The Washington Post published a startling list of Trump’s numerous foreign business ventures. Some with dubious partners. At his press conference a few days ago, Trump made the astonishing claim that a businessman in Dubai offered him a $2 billion deal and he decided to turn it down, even though the president can never have conflicts of interest. So we have a president-elect who believes he can do deals while he is in office, if he feels like it. He says he has no deals in Russia but we can’t know if that is true unless he releases his tax returns.


I have voted for Republicans and Democrats. I am not doctrinaire. I respect the Office of the Presidency but I do not respect the man who is about to occupy it. He does not respect the public enough to dis lose his financial holdings. We have no way to judge whether his decisions are based on the public interest or private financial gain. He disrespects us by transferring ownership of his business to his adult sons, as if that relieves him of his financial conflicts.


“Donald Trump will enter the White House with a network of un­or­tho­dox foreign contacts — some of them high-living risk-takers, some with past trouble with the law — who have done business with him in nations from Latin America to the Middle East to Asia.


“Several of Trump’s foreign business partners have been investigated for financial improprieties, and some of them were required to pay large fines or settlements. Others were relatively inexperienced local developers who had major economic problems with their risky, Trump-branded mega-projects. Trump has also worked with businessmen with close connections to authoritarian governments.
“Ethics lawyers have raised concerns about whether some of the Trump family’s overseas alliances could raise conflicts of interest for the incoming president or tie the White House to questionable characters.


“A businessman can deal with these types of businesspeople and hopefully be smart enough not to get sucked in or be taken advantage of,” said Richard Painter, chief White House ethics lawyer under President George W. Bush and a vocal critic of Trump. “But when you move into public service as president of the United States, these are exactly the types of business entanglements you have to dispose of.”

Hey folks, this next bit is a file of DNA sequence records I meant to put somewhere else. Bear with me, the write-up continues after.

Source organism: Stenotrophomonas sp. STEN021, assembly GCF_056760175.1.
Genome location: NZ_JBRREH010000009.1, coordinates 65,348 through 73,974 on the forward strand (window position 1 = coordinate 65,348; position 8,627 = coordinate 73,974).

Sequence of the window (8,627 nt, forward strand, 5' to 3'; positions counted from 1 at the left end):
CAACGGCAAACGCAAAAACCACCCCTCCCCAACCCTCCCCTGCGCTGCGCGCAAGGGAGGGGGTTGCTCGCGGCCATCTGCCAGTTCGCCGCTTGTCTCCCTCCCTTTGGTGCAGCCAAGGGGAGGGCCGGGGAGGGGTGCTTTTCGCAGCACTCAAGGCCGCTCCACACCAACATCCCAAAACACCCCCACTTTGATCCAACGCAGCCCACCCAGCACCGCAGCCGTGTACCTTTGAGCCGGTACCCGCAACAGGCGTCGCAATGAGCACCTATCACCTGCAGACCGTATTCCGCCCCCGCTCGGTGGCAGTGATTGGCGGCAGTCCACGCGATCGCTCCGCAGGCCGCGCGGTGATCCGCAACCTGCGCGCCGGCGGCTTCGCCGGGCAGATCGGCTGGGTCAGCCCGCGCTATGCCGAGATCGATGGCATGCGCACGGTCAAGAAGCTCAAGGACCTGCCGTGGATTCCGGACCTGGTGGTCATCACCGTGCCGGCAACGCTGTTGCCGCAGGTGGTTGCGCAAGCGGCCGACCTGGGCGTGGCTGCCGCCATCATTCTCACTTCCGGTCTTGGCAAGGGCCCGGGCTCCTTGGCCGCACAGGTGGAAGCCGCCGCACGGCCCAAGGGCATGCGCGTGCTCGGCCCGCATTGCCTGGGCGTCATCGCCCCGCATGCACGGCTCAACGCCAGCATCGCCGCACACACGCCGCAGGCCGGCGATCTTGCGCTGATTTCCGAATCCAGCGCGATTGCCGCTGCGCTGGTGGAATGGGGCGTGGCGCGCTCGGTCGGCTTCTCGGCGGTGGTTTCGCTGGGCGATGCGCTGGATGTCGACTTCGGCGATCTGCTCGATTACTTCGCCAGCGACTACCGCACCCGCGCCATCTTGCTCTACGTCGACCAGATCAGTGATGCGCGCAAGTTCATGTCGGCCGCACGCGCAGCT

“Washington Post correspondents in nine countries reviewed the records of many of those whom Trump and his family have worked with on foreign real estate, golf and hotel projects. Like Trump, some are outspoken and larger-than-life characters with a taste for glitz and Rolls-Royces. A couple of them have also jumped from business into politics — one has a plan to “make Mumbai great again” and another said he intends to run for president of Indonesia.


“Trump will be the first U.S. president who has built a fortune by turning himself into a global business brand, and his constellation of foreign contacts is unique. Many previous presidents had cultivated networks of diplomats, political leaders, military officers, intelligence officials and dissidents before entering the White House. But Trump’s overseas partners have been primarily businessmen looking to make a profit using his name.


Dubai: Hussain Sajwani
Indonesia: Hary Tanoesoedibjo
Canada: Tony Tiah
Dominican Republic: Ricardo Hazoury
India: Mangal Prabhat Lodha
Turkey: Mehmet Ali Yalcindag
Russia: Aras and Emin Agalarov
Panama: Roger Khafif
Brazil: Paulo Figueiredo Filho


“Trump on Wednesday announced a plan to shift his assets into a trust managed by his sons and a longtime employee and turn over operation of his business to them. The Trump Organization said it will also avoid any new foreign deals during his presidency. But Trump will still own the business, and concerns remain that policies he pursues in office could affect the value of his family’s holdings.”